Vegetable Seed Production: Wet Seed Principles

Vegetable seed crops are divided into two categories based on the type of fruit harvested. Dry-seeded fruits include the brassicas, legumes, and onion and wet-seeded fruits include the cucurbits, melons, and tomatoes. The methods of harvest and extraction of seeds vary dependon whether seeds are dry or wet at harvest.

Seed harvest from wet-seeded fruits is often determined by fruit color. Seed quality in pepper as determined by percentage germination and rate of germination is higher in seeds harvested from red fruits compared to those harvested from green fruits. In tomatoes, maximum seed germination is attained when the fruits are at a mature green stage compared to those which are at the red or fully-ripe stages.

Seed development (days)
Fig. 1. A relative comparison of seed fresh weight (fw), dry weight (dw), and water content (wc) changes during development for dry-seeded grain crops whose development is punctuated by dryness (A) and crops that develop in flesh fruit like most members of the family Cucurbitaceae (B). Three major phases in seed development are compared: I, rapid gain in fresh weight because of cell division and early expansion, II, rapid dry weight accumulation driven by cell enlargement, III loss of fresh weight during drying. Figures contrast relative differences in seed weight for developing wet- and dry-seeded crops based on previous reports in the literature; 28.4g = 1 oz.

After the fruits are determined to be at the correct stage for maximum seed quality, they are gathered and the seed extracted. In some cases, this is done in one mechanical operation where the fruit is picked from the row, conveyed to a crushing mechanism, and the pulp removed from the seed by washing with water in a rotating drum.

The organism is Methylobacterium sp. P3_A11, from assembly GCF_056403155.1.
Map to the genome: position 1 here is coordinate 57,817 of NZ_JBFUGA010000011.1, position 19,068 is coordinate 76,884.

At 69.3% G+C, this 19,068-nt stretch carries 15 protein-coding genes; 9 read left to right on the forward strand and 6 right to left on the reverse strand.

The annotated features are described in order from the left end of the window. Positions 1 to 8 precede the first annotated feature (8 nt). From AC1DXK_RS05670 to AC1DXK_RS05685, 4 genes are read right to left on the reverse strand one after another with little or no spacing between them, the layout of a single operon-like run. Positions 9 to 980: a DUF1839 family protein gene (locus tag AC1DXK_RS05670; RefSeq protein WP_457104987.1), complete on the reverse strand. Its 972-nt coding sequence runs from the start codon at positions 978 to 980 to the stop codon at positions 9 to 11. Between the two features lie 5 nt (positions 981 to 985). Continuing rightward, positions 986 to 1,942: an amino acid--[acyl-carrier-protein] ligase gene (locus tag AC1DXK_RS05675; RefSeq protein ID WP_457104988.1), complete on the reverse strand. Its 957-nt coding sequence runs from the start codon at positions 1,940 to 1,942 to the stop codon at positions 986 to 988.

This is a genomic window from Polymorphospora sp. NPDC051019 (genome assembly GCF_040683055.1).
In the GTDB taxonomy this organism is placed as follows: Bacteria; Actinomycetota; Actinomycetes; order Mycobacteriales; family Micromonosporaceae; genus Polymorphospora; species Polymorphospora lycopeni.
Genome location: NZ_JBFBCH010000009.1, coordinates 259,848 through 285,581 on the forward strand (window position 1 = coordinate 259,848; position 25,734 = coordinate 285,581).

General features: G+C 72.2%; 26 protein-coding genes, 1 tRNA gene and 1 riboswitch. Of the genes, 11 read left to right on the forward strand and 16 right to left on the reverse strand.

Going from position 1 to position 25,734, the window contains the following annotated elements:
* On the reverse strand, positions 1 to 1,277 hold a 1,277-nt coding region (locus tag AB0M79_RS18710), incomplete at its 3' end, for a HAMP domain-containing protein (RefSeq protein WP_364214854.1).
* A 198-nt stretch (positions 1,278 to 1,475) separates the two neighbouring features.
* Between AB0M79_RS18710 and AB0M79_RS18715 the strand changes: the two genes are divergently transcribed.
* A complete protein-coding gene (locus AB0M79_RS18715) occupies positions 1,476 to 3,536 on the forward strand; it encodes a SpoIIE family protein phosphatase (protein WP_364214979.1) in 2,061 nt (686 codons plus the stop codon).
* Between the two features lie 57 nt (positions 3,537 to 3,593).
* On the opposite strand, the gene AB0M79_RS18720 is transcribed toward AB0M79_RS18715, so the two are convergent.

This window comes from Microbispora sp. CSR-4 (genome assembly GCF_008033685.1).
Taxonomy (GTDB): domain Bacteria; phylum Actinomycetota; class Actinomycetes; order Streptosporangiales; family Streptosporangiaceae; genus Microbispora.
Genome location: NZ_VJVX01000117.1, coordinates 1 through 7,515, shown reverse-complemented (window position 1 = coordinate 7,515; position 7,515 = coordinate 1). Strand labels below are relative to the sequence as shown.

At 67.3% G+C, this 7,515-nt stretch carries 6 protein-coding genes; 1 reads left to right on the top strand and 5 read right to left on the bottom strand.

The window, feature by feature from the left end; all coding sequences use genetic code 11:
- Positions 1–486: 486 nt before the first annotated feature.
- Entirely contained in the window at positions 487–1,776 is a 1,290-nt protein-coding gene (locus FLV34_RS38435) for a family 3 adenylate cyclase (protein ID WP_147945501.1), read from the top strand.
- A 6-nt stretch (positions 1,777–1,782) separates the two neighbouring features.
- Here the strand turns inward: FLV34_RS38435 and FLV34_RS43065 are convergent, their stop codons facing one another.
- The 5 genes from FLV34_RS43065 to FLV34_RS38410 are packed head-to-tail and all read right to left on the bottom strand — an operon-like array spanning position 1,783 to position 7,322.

pict of watermelon from courseware site

In most cases, vegetable seed companies mechanically harvest crops such as tomatoes, peppers, and cucumber in the field, transport the fruit to a central extraction plant, and remove the seeds from the fruit. In tomato, cucumber, and cantaloupe, a mucilaginous layer around the seed must be removed prior to cleaning. This can be done by two methods. The first, and most common, is the retention of seeds in the crushed fruit pulp for a few hours to more than a day so that fermentation occurs. This process is closely monitored because the fermentation creates heat and mechanical injury to the seeds if continued too long. The second approach is to add sodium carbonate or hydrochloric acid to the crushed fruit extract to degrade the mucilaginous layer. After the fruit is crushed and any mucilaginous layer removed, the seed is separated from the pulp and passed along a water sluice containing gates along its entire length. Mature high quality seeds sink behind the gates and are separated from the pulp by the running water. After the pulp is removed, the sluice gates are opened and the mature seeds captured on a screen.

At this stage, the wet seed must be promptly dried to avoid heating and loss of seed quality with increasing imbibition. To accomplish this, the wet seeds are collected and placed into a spin dryer to remove excess water and the moist seeds are evenly spread on screens and exposed to large volumes of heated air.

Wet seed spin dryers

After drying is completed, the seeds are handled and conditioned in the same way as employed for dry-seeded vegetable crops. Examples of direct and indirect harvest methods for wet-seeded vegetable seed crops are provided below in Table I.

Table I. Conventional harvest methods for wet-seeded vegetable seed crops based on their mature reproductive structures (courtesy of J. J. Steiner).

Wet-seeded Crops. Fruits fleshy and pericarp partly or wholly fleshy; seeds extracted from fleshy pericarp and dried before conventional conditioning.
  Direct Harvest: Pericarp dry, berry-like, crop can be direct combined with little modification to harvest equipment asparagus
Indirect Harvest: Pericarp semi-dry to wet, fruits containing seed gathered by hand or machine, fruit crushed, and seed separated from pericarp cucurbits, tomato, pepper, eggplant